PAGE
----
Adams, Brooks, 1848–1927, American historian, b. Quincy, Mass.; son of Charles Francis Adams (1807–86). His theory that civilization rose and fell according to the growth and decline of commerce was first developed in The Law of Civilization and Decay (1895). Adams applied it to his own capitalistic age, of which he was a militant critic, but failed to find the universal law that he persistently sought. His ideas greatly influenced his brother Henry Adams, whose essays he edited in The Degradation of the Democratic Dogma (1919). In America's Economic Supremacy (1900), Brooks said that Western Europe had already begun to decline and that Russia and the United States were the only potential great powers left. His other chief works include The Emancipation of Massachusetts (1887), The New Empire (1902), and Theory of Social Revolutions (1913).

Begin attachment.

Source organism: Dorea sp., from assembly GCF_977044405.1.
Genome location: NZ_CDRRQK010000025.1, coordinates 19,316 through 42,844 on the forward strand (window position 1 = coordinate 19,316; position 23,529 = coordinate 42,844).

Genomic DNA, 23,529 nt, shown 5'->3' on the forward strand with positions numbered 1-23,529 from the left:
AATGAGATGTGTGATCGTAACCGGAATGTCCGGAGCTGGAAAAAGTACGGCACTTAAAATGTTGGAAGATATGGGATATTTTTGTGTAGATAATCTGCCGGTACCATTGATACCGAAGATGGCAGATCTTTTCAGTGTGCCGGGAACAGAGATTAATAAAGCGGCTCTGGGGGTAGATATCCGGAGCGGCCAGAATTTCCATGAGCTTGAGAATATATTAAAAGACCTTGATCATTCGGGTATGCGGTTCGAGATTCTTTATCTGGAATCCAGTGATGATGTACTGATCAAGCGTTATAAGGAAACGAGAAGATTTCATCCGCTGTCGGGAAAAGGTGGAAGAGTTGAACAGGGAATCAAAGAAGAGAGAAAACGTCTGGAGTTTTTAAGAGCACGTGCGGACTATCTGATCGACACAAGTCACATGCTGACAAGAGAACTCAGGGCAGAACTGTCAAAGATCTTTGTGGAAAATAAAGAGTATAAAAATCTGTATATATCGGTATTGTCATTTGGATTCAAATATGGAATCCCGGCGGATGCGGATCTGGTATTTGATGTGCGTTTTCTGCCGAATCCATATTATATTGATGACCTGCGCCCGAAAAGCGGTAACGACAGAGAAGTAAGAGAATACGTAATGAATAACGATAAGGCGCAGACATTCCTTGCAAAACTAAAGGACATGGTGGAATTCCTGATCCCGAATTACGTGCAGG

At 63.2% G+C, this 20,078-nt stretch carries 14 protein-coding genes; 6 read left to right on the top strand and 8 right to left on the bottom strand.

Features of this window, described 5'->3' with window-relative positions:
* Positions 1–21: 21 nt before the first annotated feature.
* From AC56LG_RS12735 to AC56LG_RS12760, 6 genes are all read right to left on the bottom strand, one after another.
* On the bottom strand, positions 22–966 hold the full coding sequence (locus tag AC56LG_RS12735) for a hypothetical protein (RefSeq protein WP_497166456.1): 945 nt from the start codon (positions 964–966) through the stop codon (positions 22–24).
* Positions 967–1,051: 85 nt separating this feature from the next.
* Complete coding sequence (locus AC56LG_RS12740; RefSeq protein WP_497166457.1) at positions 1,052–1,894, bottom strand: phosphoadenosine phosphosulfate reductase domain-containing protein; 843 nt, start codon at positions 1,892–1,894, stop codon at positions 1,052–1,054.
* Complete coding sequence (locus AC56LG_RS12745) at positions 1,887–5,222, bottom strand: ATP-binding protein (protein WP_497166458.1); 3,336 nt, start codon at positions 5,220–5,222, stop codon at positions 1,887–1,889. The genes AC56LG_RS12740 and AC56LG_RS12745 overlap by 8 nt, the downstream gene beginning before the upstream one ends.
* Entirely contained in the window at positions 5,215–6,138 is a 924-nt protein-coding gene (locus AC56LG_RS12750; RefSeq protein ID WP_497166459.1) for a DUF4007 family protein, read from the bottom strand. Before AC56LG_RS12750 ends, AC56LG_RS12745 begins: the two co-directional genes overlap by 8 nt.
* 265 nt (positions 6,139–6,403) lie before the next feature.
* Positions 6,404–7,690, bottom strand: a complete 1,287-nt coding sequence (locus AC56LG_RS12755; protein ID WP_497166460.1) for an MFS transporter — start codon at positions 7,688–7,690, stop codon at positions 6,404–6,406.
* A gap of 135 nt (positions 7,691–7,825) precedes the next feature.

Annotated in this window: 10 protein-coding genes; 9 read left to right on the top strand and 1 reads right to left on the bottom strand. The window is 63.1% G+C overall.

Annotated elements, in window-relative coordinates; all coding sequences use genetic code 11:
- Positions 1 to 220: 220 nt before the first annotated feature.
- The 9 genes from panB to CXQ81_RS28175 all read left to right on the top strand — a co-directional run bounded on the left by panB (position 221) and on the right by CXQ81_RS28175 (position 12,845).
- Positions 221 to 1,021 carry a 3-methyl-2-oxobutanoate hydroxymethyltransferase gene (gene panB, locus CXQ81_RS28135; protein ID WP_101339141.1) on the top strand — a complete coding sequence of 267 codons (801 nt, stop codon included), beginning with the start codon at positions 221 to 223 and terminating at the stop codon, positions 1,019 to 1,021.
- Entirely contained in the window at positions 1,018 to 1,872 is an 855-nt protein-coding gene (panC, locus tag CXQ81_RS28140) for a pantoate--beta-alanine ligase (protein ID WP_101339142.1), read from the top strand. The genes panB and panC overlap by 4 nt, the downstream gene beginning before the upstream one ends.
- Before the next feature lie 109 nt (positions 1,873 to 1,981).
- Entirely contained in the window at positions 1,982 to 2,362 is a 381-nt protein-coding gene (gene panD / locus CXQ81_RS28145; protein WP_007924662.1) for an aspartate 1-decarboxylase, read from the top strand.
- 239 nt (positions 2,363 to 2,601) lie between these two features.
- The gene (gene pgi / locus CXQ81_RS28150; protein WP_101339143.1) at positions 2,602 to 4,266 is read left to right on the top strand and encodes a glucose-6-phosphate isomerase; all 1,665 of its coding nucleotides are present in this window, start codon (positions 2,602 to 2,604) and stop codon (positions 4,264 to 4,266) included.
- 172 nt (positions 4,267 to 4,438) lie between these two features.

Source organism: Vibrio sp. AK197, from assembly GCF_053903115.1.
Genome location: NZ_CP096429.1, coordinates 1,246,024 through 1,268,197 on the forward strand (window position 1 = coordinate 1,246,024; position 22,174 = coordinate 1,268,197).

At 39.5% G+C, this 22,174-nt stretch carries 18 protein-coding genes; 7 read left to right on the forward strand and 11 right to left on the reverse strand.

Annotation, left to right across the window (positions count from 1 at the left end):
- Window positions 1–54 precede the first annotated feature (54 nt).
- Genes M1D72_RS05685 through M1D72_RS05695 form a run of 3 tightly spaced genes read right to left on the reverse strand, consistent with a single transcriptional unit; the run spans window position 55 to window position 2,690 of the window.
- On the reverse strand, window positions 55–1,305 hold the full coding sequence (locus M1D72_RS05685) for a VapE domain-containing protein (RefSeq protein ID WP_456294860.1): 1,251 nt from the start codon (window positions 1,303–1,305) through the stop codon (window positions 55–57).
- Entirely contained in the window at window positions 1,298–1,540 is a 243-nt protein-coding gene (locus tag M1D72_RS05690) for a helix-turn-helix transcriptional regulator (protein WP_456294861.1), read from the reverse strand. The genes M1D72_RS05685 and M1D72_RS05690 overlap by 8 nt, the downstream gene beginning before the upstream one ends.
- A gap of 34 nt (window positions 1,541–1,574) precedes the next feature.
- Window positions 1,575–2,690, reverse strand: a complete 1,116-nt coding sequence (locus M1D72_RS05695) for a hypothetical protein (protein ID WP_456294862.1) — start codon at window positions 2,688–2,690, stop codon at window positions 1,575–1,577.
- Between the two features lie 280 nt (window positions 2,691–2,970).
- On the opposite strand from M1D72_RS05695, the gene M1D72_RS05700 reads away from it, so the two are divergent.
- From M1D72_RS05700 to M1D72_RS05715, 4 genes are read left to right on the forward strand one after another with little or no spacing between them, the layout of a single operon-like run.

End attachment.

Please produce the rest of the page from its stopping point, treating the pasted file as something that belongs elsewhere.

See biography by A. F. Beringause (1955); J. T. Adams, The Adams Family (1930, repr. 1957); T. P. Donovan, Henry Adams and Brooks Adams (1961).
The Columbia Electronic Encyclopedia, 6th ed. Copyright © 2012, Columbia University Press. All rights reserved.
More on Brooks Adams from Infoplease:
See more Encyclopedia articles on: Historians, U.S.: Biographies